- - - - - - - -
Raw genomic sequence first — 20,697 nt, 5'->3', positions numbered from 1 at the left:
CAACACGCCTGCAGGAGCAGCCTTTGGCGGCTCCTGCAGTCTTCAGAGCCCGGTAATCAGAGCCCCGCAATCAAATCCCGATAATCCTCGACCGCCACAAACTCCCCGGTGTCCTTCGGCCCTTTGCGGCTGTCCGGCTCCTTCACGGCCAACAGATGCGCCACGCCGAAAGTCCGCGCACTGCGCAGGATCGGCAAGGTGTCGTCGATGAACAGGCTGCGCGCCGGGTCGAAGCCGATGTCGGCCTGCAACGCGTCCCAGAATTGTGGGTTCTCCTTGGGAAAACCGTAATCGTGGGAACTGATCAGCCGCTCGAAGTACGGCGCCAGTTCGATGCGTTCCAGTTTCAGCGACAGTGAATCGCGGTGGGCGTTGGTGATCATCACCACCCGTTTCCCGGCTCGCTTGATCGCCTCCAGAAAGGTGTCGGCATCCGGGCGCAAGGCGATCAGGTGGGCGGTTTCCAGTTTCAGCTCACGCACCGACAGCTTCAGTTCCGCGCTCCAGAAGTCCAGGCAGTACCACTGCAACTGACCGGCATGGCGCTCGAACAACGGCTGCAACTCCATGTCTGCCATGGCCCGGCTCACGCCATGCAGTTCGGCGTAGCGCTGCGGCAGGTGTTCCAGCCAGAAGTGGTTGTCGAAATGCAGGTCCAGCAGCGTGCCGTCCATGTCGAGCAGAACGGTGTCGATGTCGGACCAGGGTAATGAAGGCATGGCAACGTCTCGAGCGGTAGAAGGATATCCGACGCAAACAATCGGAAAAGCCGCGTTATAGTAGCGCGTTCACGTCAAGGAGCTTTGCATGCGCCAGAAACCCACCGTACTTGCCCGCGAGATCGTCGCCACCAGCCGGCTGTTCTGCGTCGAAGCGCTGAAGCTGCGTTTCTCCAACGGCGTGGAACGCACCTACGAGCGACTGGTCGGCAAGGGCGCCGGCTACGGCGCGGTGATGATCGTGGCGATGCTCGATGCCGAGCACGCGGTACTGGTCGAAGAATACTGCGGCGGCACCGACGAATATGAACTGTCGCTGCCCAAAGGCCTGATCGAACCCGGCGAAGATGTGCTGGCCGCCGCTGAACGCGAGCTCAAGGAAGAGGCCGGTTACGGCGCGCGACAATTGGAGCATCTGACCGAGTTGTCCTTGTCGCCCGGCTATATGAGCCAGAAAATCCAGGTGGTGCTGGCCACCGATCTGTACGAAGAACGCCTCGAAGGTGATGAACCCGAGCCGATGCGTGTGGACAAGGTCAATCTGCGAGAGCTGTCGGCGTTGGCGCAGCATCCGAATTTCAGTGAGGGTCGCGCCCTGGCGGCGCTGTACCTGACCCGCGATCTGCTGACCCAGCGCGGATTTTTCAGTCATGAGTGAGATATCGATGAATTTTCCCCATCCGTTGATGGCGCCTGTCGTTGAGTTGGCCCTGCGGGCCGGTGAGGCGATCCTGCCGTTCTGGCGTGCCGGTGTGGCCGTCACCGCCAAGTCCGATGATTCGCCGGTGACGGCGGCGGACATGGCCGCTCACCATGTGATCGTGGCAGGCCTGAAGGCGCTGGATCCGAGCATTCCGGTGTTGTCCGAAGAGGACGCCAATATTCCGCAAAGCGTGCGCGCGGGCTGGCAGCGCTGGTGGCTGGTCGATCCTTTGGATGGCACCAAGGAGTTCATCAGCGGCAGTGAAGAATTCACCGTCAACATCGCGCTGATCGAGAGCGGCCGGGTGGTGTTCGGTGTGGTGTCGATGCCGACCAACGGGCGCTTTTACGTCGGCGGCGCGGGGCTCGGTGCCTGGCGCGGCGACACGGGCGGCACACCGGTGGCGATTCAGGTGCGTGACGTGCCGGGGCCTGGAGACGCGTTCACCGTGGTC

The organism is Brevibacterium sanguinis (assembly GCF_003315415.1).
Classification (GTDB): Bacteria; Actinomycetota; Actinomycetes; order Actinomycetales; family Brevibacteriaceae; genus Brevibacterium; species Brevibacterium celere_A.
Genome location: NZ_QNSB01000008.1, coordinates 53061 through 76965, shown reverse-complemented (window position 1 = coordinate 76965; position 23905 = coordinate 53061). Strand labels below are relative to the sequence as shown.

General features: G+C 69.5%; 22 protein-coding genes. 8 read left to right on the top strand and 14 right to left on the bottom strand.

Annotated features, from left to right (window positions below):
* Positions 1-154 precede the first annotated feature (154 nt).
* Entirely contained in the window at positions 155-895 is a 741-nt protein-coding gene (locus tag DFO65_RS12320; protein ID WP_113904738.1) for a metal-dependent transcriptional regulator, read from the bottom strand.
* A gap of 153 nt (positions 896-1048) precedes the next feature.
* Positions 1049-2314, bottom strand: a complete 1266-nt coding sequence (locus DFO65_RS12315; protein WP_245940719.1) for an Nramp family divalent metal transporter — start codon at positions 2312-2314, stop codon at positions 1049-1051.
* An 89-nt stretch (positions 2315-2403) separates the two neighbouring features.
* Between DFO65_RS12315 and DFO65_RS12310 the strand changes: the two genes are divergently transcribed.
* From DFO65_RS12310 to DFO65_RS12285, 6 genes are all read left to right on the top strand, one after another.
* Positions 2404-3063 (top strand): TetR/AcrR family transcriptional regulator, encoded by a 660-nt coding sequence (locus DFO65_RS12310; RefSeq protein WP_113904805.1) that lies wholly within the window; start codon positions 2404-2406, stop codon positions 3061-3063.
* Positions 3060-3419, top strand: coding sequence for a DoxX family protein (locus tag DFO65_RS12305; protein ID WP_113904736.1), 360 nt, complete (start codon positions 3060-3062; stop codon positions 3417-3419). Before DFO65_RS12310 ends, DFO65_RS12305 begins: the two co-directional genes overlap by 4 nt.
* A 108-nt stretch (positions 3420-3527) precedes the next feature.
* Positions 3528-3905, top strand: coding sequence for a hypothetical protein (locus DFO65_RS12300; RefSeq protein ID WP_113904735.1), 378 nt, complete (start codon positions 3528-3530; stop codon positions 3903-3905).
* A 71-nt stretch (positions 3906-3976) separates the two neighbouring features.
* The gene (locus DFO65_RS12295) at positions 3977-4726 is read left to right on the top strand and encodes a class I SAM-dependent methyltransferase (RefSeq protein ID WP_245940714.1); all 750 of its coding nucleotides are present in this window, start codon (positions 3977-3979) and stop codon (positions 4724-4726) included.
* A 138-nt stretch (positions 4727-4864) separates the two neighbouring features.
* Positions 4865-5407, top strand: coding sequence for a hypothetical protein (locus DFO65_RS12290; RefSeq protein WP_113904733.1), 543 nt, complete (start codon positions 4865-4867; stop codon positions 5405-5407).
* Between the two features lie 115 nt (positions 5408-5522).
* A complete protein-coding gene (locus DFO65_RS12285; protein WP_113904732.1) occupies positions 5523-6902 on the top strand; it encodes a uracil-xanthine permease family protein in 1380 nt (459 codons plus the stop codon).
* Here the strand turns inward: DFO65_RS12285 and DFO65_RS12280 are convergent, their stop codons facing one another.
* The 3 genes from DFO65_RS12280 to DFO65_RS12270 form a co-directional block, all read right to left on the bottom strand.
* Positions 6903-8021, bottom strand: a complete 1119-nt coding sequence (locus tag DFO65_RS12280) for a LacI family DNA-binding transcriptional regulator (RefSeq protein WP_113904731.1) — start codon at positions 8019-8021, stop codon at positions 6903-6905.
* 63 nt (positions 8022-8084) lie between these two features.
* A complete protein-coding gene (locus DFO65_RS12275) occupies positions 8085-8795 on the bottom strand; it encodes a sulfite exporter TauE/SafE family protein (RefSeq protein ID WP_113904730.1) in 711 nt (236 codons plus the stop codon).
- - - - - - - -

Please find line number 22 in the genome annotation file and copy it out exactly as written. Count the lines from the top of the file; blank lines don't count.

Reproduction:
* Positions 4865-5407, top strand: coding sequence for a hypothetical protein (locus DFO65_RS12290; RefSeq protein WP_113904733.1), 543 nt, complete (start codon positions 4865-4867; stop codon positions 5405-5407).